Current Exhibition - Nature in Design

While the beauty of Russel Wright’s early dinnerware lines lay in color and shape, the late lines were distinctive for their ornamentation, often drawn from nature and sometimes literally incorporating it, just as he put hemlock needles into the wet paint on the walls at Manitoga to give them texture. Stems, leaves, and blossoms of white clover grew all over the slopes at Manitoga. They were pressed into ceramic prototypes for the mass production of Harker China Company’s White Clover line, which was launched in 1951, and ultimately served as the everyday dinnerware used at Manitoga. In Wright’s first attempt to apply pattern to dinnerware, the clover design patterns were incised into the dinnerware’s surfaces, which came in four nature-inspired colors: Golden Spice, Meadow Green, Coral Sand, and Charcoal.

Introduced four years after Harker’s White Clover, Wright’s Knowles Esquire line of dinnerware (1955 to 1962) incorporated patterns drawn from sketches Wright made of Queen Anne’s lace, seedpods, and grasses while exploring Manitoga’s landscape. Each of seven patterns was lightly stamped on a matte background.

The culmination of Wright’s attempts to integrate man and nature in his designs, however, came in his 1959 Flair dinnerware line’s Ming Lace pattern—the others were called Spring Garden, Golden Bouquet, and Arabesque—real leaves were embedded in translucent plastic. This strategy was applied as well at Manitoga, where translucent plastic walls were embedded with pressings of local plants and Brazilian butterflies.

Excerpted from Russel Wright: An American Modern, by Donald Albrecht and Dianne Pierce, Co-Curators of Russel Wright: The Nature of Design, August 29, 2012 - March 10, 2013 Samuel Dorsky Museum of Art, SUNY New Paltz.

Exhibition objects from the Collection of Melissa Meyers, promised gifts of Dennis Mykytyn, and the Collection of Manitoga, Inc. through generous collection donations from Charles Burleigh & Lithgow Osborne, Lyn Fischbach, Robert Seal & Michael Pfannenstiel, and Elizabeth Szancer & Tom Zoufaly.

Nature In Design

Russel Wright Dinnerware Inspired by Manitoga

Includes examples from the following lines:
Harker China Company’s White Clover (1951)
Knowles Esquire (1955-1962)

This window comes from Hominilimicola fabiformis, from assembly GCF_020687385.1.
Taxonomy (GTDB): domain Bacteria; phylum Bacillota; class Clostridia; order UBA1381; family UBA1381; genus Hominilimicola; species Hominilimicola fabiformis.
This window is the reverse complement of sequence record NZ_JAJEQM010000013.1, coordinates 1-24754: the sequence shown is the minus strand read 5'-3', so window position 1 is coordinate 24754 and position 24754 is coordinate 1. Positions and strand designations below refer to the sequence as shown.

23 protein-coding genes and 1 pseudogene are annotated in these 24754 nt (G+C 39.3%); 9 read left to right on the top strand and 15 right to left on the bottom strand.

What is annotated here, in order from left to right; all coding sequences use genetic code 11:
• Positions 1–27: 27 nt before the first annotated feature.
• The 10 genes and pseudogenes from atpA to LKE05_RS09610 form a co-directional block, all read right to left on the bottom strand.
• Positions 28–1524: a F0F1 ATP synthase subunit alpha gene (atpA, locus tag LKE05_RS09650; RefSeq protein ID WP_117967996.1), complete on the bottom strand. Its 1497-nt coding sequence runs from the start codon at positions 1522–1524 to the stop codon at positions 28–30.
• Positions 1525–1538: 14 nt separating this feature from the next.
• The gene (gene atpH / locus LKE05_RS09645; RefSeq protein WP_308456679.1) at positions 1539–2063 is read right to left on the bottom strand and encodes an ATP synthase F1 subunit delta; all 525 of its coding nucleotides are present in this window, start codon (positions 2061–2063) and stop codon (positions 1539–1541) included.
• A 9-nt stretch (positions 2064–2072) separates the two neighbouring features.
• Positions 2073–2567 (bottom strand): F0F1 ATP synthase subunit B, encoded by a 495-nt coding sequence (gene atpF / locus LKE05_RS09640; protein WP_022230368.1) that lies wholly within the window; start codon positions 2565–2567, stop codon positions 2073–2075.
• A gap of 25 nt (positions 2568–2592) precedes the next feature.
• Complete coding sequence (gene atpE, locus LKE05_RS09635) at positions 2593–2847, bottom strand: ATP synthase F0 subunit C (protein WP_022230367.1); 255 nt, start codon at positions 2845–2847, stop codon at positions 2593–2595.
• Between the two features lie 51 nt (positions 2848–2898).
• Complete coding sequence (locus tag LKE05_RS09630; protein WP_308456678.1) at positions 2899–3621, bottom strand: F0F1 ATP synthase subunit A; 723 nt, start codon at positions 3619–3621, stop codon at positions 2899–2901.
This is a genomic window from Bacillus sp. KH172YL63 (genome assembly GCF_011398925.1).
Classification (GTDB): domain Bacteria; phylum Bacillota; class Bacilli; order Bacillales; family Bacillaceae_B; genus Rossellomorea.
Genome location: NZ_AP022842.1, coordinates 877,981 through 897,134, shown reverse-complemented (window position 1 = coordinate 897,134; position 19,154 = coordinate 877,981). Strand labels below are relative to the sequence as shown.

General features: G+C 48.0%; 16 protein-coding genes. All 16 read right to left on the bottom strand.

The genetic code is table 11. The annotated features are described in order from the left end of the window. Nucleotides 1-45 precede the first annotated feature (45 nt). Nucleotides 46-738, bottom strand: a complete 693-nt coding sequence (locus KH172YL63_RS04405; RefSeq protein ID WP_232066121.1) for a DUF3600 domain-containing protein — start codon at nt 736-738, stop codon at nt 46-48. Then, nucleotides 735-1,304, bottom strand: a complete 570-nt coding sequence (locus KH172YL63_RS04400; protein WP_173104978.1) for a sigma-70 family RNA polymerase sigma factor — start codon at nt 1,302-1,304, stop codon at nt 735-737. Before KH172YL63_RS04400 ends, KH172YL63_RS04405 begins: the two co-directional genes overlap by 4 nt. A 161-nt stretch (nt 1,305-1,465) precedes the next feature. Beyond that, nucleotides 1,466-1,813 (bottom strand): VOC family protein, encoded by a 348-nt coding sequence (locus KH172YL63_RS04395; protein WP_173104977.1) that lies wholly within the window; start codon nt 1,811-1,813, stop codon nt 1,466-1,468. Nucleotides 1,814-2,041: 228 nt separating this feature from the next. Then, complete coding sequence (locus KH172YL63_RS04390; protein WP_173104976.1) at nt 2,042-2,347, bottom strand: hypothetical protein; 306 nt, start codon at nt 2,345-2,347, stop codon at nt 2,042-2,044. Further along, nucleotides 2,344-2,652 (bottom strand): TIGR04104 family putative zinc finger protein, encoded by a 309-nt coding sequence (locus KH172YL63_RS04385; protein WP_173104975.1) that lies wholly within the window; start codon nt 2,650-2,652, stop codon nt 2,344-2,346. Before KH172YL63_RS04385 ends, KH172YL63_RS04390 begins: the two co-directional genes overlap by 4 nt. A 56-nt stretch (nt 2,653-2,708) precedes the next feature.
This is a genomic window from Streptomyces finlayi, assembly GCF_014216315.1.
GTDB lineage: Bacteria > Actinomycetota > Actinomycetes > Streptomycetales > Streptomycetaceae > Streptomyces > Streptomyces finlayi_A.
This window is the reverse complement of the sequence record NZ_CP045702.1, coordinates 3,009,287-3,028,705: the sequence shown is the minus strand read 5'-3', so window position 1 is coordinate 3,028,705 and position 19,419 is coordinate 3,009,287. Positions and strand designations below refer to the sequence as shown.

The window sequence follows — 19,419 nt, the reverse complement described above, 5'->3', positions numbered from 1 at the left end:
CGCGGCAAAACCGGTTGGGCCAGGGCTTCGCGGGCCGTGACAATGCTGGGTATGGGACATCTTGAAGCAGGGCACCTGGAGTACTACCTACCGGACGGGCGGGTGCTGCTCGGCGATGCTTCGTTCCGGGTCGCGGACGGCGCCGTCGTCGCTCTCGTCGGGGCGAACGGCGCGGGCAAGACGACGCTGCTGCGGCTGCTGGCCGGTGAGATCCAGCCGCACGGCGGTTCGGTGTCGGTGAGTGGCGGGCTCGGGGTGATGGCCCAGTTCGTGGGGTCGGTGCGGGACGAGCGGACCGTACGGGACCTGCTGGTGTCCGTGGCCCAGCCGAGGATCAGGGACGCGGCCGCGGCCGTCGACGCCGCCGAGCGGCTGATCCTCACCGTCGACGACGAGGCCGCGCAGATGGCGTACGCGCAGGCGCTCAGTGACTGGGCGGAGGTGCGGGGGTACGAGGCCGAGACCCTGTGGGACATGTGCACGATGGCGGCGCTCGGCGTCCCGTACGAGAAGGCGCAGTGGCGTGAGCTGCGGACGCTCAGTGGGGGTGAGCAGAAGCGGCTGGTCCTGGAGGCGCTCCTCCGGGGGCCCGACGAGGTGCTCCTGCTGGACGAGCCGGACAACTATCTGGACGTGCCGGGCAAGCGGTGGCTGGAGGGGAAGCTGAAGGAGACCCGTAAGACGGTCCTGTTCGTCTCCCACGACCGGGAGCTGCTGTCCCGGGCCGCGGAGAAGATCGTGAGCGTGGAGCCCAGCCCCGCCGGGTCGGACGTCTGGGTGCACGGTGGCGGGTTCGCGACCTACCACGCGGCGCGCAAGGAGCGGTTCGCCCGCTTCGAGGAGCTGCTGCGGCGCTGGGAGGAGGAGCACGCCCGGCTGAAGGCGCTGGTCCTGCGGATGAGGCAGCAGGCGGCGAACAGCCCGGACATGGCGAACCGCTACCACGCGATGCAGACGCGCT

Flair - Ming Lace (1959)

On view with Tour Participation June 2 - November 13
Purchase Tickets at BrownPaperTickets.com

While the beauty of Russel Wright’s early dinnerware lines lay in color and shape, the late lines were distinctive for their ornamentation, often drawn from nature and sometimes literally incorporating it, just as he put hemlock needles into the wet paint on the walls at Manitoga to give them texture. Stems, leaves, and blossoms of white clover grew all over the slopes at Manitoga. They were pressed into ceramic prototypes for the mass production of Harker China Company’s White Clover line, which was launched in 1951, and ultimately served as the everyday dinnerware used at Manitoga. In Wright’s first attempt to apply pattern to dinnerware, the clover design patterns were incised into the dinnerware’s surfaces, which came in four nature-inspired colors: Golden Spice, Meadow Green, Coral Sand, and Charcoal. 

Introduced four years after Harker’s White Clover, Wright’s Knowles Esquire line of dinnerware (1955 to 1962) incorporated patterns drawn from sketches Wright made of Queen Anne’s lace, seedpods, and grasses while exploring Manitoga’s landscape. Each of seven patterns was lightly stamped on a matte background. 

The culmination of Wright’s attempts to integrate man and nature in his designs, however, came in his 1959 Flair dinnerware line’s Ming Lace pattern—the others were called Spring Garden, Golden Bouquet, and Arabesque—real leaves were embedded in translucent plastic. This strategy was applied as well at Manitoga, where translucent plastic walls were embedded with pressings of local plants and Brazilian butterflies.

Excerpted from Russel Wright: An American Modern, by Donald Albrecht and Dianne Pierce, Co-Curators of Russel Wright: The Nature of Design, August 29, 2012 - March 10, 2013 Samuel Dorsky Museum of Art, SUNY New Paltz.

 

Exhibition objects from the Collection of Melissa Meyers, promised gifts of Dennis Mykytyn, and the Collection of Manitoga, Inc. through generous collection donations from Charles Burleigh & Lithgow Osborne, Lyn Fischbach, Robert Seal & Michael Pfannenstiel, Elizabeth Szancer & Tom Zoufaly, and Nancy Voorhies.

Special thanks to Celia Imrey, Imrey Studio, for display design.

Photos: Nature in Design on display in the Flower Arranging Room at Manitoga, Vivian Linares; Knowles Esquire Platter, Anita Calero; White Clover-Charcoal, Chris Day